What does it mean to be great? (Part 2)

When American politicians speak of greatness one can hear the echo of American Exceptionalism in those words. This idea goes back to the Great Awakening, an early revival movement in America, and the preacher Jonathan Edwards. This revival movement had its beginnings in the 1730’s and 40’s. As with any revival movement, it laid great stress on personal sin and the need for repentance, but it also presented a vision of America as the “city set on a hill” from Matthew 5:14.

American exceptionalism views the United States has having a unique role to play in world history. According to this idea, God has given America the role of world leadership; not just political leadership but moral leadership as well. We are meant to be an example of what a nation can become when it is faithful to God. In a sense, America is seen as the new Israel.

Europe was weighed down in centuries of religious differences and conflict. America was new. It was an opportunity to start over and built a nation that was committed to God and which reflected the Scripture in its laws and customs. Augustine had written centuries earlier about Christians building the “city of God”.  Edwards and others saw America as a God given opportunity finally to be able to do that. We can see this theme at work in the writings of many of the Founding Fathers and in 19th century concepts such as Manifest Destiny.

Thus, when politicians speak of greatness, yet to come or lost, they often evoke American exceptionalism and a time when America was or will be faithful to the will of God. They evoke nostalgia for a Christian nation with a heritage of European culture and traditional values. The problem is that this vision of a “city on a hill” is filtered through the lens of the ambitions of the era and the politicians using the term. Thus, the Manifest Destiny promoted by the 19th century version of American Exceptionalism translated in action to the genocide of Native Americans and the expropriation of their lands, even as far as the Hawaiian Islands.

Every nation wants some claim to fame. Nations in many parts of the world have been around for centuries or are part of a continuous civilization that goes back millennia. Their political, literary and artistic heritage are part of their claim to fame. Unless they are Native American, Statesiders lack deep roots in the Americas. So, instead of looking to past glory as their unique claim to fame, American exceptionalism gives them a vision of the future. Though, it is a very Eurocentric vision of the future.

Greatness does not appear to be a concept with one universal meaning but is rather context dependent. That is, it has a specific meaning in one setting and a very different meaning in another setting. This isn’t arbitrary but simply reflects assumptions that are being made among different cultures.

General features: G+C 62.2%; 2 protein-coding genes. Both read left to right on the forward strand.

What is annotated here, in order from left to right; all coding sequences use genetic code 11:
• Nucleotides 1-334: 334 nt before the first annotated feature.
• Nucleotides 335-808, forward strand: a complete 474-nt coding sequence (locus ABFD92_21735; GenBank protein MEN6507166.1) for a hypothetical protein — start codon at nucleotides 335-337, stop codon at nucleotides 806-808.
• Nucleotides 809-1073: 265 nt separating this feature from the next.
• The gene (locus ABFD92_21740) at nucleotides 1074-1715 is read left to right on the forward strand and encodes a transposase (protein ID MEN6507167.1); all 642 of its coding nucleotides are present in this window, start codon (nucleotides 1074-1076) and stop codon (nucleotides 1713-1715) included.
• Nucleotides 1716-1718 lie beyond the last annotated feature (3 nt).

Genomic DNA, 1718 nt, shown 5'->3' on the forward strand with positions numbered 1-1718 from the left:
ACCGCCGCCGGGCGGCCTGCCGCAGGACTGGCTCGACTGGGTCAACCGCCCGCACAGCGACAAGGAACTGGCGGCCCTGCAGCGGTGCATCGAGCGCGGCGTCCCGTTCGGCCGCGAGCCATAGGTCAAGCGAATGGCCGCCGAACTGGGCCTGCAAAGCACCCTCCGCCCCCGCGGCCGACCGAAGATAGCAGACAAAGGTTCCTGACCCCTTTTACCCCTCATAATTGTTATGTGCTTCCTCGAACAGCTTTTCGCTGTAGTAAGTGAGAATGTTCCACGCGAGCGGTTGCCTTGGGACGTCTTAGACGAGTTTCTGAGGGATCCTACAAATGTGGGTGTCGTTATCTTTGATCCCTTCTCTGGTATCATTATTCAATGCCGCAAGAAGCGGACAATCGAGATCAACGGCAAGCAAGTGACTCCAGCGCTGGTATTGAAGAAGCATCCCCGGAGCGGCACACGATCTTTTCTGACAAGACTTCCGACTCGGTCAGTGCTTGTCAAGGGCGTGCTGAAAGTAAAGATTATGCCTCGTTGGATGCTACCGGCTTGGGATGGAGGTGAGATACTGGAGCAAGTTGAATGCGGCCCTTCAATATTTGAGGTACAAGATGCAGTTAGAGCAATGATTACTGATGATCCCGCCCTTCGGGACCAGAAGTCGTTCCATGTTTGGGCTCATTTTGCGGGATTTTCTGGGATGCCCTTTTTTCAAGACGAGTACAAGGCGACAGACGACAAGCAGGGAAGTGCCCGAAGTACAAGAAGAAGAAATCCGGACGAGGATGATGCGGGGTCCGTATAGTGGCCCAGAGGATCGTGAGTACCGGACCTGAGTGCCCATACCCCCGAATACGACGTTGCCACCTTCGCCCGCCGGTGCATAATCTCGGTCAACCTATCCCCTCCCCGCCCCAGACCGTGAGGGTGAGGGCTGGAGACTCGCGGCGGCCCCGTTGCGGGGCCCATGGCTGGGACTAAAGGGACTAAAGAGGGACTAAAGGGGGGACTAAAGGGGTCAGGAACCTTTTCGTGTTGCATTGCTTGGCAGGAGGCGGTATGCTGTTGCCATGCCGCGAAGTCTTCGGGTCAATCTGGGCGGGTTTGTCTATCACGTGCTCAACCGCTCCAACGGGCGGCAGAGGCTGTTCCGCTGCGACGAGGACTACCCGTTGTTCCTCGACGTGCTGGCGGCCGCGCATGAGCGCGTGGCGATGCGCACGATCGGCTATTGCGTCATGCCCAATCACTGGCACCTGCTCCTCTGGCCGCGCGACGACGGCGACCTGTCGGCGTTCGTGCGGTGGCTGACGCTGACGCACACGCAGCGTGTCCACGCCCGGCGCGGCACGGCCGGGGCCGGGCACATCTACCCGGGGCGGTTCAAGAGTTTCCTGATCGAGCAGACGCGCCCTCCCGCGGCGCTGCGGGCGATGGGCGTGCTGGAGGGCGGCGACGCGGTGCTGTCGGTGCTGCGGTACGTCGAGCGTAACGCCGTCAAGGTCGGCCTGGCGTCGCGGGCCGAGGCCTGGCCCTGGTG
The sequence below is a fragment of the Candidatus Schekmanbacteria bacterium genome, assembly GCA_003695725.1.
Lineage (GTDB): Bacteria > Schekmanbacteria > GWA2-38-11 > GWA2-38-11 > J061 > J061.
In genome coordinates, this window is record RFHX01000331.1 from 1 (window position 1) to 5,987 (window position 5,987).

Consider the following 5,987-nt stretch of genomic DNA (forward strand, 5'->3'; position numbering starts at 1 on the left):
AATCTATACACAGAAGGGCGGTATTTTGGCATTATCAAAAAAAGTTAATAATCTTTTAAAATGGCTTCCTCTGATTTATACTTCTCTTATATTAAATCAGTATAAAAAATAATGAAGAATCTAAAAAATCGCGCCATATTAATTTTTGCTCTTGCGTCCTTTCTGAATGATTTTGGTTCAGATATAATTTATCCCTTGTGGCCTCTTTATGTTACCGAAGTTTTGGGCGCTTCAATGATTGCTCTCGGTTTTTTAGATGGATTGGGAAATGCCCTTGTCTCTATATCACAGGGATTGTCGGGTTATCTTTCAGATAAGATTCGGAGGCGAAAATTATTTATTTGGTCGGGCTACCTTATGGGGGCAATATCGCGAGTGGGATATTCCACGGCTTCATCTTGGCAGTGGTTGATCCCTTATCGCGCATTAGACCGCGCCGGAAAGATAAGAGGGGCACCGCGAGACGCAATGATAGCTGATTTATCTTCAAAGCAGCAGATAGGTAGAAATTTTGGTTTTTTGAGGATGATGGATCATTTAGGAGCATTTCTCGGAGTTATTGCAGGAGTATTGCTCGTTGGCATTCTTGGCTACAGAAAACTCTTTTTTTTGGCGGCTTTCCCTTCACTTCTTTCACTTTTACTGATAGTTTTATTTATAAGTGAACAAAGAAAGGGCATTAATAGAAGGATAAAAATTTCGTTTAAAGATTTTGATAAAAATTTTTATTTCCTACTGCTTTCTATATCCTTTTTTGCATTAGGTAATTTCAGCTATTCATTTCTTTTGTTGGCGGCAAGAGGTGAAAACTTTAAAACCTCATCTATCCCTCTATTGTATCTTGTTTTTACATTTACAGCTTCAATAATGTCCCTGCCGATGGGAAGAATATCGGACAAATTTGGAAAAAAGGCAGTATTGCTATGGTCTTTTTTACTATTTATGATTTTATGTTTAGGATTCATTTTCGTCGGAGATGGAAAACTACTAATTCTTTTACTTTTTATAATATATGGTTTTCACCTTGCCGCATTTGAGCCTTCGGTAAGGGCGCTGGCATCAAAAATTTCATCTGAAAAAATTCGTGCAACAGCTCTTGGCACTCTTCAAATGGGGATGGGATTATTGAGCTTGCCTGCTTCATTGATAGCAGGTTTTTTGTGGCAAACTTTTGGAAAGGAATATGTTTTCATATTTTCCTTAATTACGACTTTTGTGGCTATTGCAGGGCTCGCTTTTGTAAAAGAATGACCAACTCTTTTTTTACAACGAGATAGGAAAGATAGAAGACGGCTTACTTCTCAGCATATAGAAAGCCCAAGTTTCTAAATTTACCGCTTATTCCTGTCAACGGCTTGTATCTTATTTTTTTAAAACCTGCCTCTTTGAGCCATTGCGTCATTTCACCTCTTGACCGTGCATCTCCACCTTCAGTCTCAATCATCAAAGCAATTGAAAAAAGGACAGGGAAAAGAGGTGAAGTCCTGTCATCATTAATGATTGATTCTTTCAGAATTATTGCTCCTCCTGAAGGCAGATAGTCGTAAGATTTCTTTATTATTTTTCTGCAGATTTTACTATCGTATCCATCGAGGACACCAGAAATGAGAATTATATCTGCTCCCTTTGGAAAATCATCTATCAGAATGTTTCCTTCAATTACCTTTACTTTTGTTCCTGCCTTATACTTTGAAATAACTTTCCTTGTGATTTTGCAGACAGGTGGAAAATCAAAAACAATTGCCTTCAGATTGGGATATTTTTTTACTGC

David Livermore is a professor with the Cultural Intelligence Center. He notes that due to history, geography, economics, biology and a variety of other factors people develop different survival strategies. These strategies shape the way they operate in the world, their perception of the world and what behaviors they value as a community. These strategies shape their attitudes and assumptions. Those attitudes and behaviors that one community might assume are admirable, another community would consider detestable. In one culture, you would eat from a common bowl with your fingers and when you were done you would burp loudly in appreciation for the good food. In another culture, such behavior would be considered crude. One practice isn’t any better than another, just different.

Livermore suggests that today anthropologists have identified ten broad categories of behavior that can be used to categorize cultures by where they fall on the spectrum of these categories. By comparing where a culture falls on the spectrum of these categories you can develop a profile of the culture’s major characteristics to compare the cultures, group them into clusters that are somewhat similar and see where individuals fall within their broader cultural profile.

I’m not going into detail on Livermore’s work but there are a few categories that might relate to the concept of greatness. One category is that of individualist versus collectivist cultures, cooperative versus competitive cultures, direct versus indirect cultures and particularist versus universalist cultures.

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